# Lecture 12: Decay into a squeezed vacuum field¶

Author: J. R. Johansson ([email protected]), http://dml.riken.jp/~rob/

The latest version of this IPython notebook lecture is available at http://github.com/jrjohansson/qutip-lectures.

The other notebooks in this lecture series are indexed at http://jrjohansson.github.com.

In [1]:
%matplotlib inline
import matplotlib.pyplot as plt
import numpy as np

In [2]:
from qutip import *


## Introduction¶

We follow The theory of open quantum systems, by Breuer and Pretruccione, section 3.4.3 - 3.4.4, which gives the master equation for a two-level system that decays into an environment that is in a squeezed vacuum state:

$\frac{d}{dt}\rho = \gamma_0(N+1)\left(\sigma_-\rho(t)\sigma_+ - \frac{1}{2}\sigma_+\sigma_-\rho(t) - \frac{1}{2}\rho(t)\sigma_+\sigma_-\right)$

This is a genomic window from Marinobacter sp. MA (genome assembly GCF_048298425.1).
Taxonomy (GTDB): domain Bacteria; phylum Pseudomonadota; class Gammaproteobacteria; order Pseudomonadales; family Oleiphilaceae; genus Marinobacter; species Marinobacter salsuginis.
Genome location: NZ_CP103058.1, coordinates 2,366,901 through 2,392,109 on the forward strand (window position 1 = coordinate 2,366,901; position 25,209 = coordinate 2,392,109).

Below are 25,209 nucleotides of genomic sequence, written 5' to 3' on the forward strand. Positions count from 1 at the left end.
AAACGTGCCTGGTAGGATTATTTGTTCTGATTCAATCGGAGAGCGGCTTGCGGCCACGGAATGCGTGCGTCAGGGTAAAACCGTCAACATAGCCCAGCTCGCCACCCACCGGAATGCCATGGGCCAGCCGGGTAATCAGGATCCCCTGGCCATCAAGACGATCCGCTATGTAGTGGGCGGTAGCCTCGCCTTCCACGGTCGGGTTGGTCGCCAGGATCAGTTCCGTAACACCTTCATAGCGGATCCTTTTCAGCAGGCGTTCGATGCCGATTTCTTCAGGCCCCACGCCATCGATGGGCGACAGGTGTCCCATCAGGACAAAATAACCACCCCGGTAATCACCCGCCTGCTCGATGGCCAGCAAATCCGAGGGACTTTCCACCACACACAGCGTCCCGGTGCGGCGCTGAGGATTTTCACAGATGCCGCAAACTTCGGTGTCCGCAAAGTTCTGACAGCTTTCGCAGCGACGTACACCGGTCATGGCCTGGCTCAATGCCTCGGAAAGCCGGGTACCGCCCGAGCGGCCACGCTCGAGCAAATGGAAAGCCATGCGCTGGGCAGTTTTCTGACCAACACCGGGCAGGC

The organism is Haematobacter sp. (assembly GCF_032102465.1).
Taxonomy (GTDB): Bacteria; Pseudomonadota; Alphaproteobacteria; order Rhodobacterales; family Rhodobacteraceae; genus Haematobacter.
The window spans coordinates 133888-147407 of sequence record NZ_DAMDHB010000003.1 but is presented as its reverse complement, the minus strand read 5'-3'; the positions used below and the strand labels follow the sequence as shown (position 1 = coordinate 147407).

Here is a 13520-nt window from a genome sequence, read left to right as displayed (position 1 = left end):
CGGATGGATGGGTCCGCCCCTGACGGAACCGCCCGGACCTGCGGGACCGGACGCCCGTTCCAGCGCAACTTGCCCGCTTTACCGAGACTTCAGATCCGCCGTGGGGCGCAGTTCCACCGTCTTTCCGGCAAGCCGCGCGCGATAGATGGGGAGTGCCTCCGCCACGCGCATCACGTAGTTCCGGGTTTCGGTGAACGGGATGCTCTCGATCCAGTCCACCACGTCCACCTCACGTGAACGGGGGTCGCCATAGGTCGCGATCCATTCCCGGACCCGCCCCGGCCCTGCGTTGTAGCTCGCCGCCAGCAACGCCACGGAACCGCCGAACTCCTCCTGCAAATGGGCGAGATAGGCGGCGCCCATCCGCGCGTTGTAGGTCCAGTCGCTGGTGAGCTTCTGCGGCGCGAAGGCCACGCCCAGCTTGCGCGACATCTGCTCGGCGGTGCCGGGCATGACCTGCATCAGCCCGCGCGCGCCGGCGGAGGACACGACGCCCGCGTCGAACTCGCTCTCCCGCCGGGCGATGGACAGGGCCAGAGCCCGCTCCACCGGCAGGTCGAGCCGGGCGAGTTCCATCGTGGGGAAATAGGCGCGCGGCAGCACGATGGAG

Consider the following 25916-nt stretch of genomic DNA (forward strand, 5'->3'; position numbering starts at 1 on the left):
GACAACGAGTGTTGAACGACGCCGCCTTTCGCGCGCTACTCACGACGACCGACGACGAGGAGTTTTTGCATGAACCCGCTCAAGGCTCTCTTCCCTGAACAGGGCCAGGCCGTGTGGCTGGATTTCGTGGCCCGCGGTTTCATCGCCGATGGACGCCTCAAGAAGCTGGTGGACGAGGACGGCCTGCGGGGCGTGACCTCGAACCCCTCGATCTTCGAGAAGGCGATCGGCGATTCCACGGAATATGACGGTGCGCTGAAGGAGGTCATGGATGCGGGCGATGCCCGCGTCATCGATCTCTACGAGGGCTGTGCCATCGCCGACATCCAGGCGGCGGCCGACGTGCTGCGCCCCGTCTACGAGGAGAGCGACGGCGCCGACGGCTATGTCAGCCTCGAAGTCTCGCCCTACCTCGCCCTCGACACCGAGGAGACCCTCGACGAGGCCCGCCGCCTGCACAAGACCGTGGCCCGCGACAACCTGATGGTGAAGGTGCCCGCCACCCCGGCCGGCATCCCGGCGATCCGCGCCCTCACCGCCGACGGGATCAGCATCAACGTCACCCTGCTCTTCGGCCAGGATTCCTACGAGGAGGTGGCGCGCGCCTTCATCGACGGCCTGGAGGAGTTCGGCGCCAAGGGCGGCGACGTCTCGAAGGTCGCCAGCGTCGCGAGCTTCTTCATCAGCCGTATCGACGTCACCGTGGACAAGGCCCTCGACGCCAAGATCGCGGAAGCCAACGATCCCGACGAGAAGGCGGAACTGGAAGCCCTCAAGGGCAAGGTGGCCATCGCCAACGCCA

$+ \gamma_0 N \left(\sigma_+\rho(t)\sigma_- - \frac{1}{2}\sigma_-\sigma_+\rho(t) - \frac{1}{2}\rho(t)\sigma_-\sigma_+\right)$

$-\gamma_0 M \sigma_+\rho(t)\sigma_+ -\gamma_0 M^* \sigma_-\rho(t)\sigma_-$

where the parameters $N$ and $M$ describes the temperature and squeezing of the environmental modes:

$\displaystyle N = N_{\rm th} ({\cosh}^2 r + {\sinh}^2 r) + \sinh^2 r$

$\displaystyle M = - \cosh r \sinh r e^{i\theta} (2 N_{\rm th} + 1)$

Alternatively, this master equation can be written in standard Lindblad form,

$\frac{d}{dt}\rho = \gamma_0\left(C\rho(t)C^\dagger - \frac{1}{2}C^\dagger C\rho(t) - \frac{1}{2}\rho(t)C^\dagger C\right)$

where $C = \sigma_-\cosh r + \sigma_+ \sinh r e^{i\theta}$.

Below we will solve these master equations numerically using QuTiP, and visualize at the resulting dynamics.

### Problem parameters¶

In [3]:
w0 = 1.0 * 2 * pi
gamma0 = 0.05

In [4]:
# the temperature of the environment in frequency units
w_th = 0.0 * 2 * pi

In [5]:
# the number of average excitations in the environment mode w0 at temperture w_th
Nth = n_thermal(w0, w_th)

Nth

Out[5]:
0.0

#### Parameters that describes the squeezing of the bath¶

In [6]:
# squeezing parameter for the environment
r = 1.0
theta = 0.1 * pi

In [7]:
N = Nth * (cosh(r) ** 2 + sinh(r) ** 2) + sinh(r) ** 2

N

Out[7]:
1.3810978455418155
In [8]: